Simplicity and harmony as trademarks

Throughout his career, British designer John Pawson has uncompromisingly developed and maintained a highly personal interpretation of strong, modern design.

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John Pawson Profile

As a child growing up in Yorkshire in the UK, John Pawson was already conscious of architecture's deep impact on well- being, and recalls the sense of comfort he felt as he played among the 1000- year- old Cistercian ruins of Fountains and Rievaulx Abbeys.

Later, as a young man exploring the world, Pawson could instinctively identify the architectural universes that inspired him. Yet he did not consider studying architecture until Shiro Kuramata, one of Japan's most influential 20th century designers, whom Pawson met while living in Japan in the early 70s, encouraged him to do so. Pawson's experiences in Japan, particularly of the Zen Buddhist temples such as Eiheiji, affected him deeply, both aesthetically and spiritually.

 "John Pawson. Photo by Orla Connolly "

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His architecture, known for its simplicity, serenity and harmony, is a testament to this formative period. Upon returning to the UK, Pawson followed Kuramata's advice, enrolling at the Architectural Association School of Architecture in London in 1979 for several years before concentrating on his growing scope of architectural work.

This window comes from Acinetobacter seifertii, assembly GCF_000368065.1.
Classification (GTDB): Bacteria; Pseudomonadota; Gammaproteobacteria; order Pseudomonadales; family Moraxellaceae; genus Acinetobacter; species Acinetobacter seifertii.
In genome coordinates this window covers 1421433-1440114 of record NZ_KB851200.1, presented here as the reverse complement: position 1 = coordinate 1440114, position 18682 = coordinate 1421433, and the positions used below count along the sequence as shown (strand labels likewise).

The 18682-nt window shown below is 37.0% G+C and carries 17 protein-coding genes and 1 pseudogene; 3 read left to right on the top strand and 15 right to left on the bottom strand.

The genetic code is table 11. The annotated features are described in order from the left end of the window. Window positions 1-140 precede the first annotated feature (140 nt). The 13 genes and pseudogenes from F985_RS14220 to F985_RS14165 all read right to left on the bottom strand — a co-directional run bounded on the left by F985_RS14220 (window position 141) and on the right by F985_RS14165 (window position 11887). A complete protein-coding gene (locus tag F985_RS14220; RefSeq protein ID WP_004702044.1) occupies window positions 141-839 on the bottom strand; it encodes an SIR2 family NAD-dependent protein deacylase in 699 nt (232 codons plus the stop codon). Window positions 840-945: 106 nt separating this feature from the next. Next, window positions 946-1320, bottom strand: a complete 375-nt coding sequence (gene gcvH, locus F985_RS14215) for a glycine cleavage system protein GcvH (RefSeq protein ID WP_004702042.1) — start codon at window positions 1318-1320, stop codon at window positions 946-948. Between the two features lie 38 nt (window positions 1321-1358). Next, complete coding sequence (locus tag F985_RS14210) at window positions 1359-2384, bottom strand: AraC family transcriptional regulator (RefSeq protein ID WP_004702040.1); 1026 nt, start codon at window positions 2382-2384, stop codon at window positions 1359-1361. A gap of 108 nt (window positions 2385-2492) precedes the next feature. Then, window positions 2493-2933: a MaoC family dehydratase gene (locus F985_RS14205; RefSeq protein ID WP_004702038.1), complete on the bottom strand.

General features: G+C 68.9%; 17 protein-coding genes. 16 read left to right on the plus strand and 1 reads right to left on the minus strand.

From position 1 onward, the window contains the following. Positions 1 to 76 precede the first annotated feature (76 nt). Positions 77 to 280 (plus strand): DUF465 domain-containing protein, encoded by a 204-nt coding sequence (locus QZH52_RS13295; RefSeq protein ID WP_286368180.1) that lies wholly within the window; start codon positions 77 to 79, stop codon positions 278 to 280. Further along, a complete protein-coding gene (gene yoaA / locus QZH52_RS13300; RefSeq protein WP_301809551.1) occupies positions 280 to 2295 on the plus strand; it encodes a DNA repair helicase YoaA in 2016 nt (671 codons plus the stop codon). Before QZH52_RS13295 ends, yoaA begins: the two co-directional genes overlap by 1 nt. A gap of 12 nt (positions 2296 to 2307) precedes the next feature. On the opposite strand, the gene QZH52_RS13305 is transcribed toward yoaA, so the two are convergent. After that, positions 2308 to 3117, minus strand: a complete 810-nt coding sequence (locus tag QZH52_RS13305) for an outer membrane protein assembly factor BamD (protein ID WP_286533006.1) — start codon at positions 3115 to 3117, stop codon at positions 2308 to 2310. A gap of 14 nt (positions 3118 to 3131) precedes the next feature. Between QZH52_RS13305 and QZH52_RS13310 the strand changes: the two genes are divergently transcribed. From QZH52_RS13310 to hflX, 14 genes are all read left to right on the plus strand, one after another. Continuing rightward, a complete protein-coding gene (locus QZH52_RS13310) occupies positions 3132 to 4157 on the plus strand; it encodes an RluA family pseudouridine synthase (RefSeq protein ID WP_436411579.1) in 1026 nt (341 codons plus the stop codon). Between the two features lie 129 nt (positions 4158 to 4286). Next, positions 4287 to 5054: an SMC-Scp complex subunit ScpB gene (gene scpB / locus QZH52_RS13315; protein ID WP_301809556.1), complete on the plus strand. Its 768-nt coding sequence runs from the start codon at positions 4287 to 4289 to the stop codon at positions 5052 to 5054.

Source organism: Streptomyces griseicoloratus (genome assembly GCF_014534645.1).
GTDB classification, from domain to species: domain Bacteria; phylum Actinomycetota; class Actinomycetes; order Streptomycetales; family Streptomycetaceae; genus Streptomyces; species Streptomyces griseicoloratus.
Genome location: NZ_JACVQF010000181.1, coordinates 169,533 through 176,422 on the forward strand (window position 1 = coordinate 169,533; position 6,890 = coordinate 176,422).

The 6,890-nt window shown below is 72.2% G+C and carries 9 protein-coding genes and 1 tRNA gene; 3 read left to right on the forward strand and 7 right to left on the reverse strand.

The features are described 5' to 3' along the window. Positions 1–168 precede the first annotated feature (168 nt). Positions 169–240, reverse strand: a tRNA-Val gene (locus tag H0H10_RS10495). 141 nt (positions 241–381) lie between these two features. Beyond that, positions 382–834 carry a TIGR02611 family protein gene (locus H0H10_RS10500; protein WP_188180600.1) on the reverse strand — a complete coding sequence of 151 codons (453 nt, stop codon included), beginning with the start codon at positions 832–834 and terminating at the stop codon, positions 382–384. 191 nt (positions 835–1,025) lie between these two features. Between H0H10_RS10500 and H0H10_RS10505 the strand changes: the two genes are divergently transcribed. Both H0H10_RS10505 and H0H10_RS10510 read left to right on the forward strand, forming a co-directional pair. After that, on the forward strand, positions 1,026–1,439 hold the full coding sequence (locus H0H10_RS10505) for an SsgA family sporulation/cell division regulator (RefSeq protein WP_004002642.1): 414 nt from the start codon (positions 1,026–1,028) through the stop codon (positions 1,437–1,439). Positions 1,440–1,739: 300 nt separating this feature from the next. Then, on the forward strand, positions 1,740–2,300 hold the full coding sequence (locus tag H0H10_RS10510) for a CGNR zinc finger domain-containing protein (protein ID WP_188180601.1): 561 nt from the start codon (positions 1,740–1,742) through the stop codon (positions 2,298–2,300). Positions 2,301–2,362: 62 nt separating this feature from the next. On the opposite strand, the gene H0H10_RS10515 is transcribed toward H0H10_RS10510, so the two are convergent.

Pawson's projects caused a sensation when they found their way into architecture and interior design magazines in the early 80s. His totally simple, nearly bare interiors were radically innovative, falling outside any prevailing categories. Then as now, he could not be labeled a minimalist: the category does not encompass the sensitivity and sense of texture key to his architectural expression.

While the sublime purity and simplicity he encountered in Japan played a major role in his oeuvre, Pawson also cites other significant influences. "I have always admired Hans J. Wegner, and as a young man purchased several of his furniture pieces, including the Wishbone Chair. Wegner's ability to proportion his furniture and add details, texture and a quality finish is unsurpassed," notes Pawson, who has incorporated Wegner's designs into many projects.

Pawson's first clients came from the London art scene. In the early 80s, his interior design of London's leading gallery, owned by Leslie Waddington, became the first of many gallery projects. The assignments soon grew to include villas, apartments, restaurants and stores.

"Waddington Gallery, London"

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Calvin Klein Flagship and Office

Calvin Klein had been selling his clothing in other people's shops, and in the early 90s decided to establish his own flagship store and head office in a former bank at the corner of Madison Avenue and 60th street in Manhattan. Klein had come across Pawson's work in architecture magazines and immediately saw in Pawson a perfect match for his simple, precise and sophisticated collections. Pawson delivered on the expectations, transforming the neoclassic building on Madison Avenue into a modern fashion house with bright, dramatically varied yet beautifully proportioned rooms with natural materials and a relaxed yet exclusive atmosphere.

"Calvin Klein flagship store, New York."

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"Novy Dvur monastery in Bohemia in the Czech Republic. John Pawson 1999. Photo by Stefan Dold"

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The store opened in 1995 to immediate international acclaim, earning the status of an architectural landmark among Manhattan's prestigious fashion houses.

Bohemia's Novy Dvur Monastery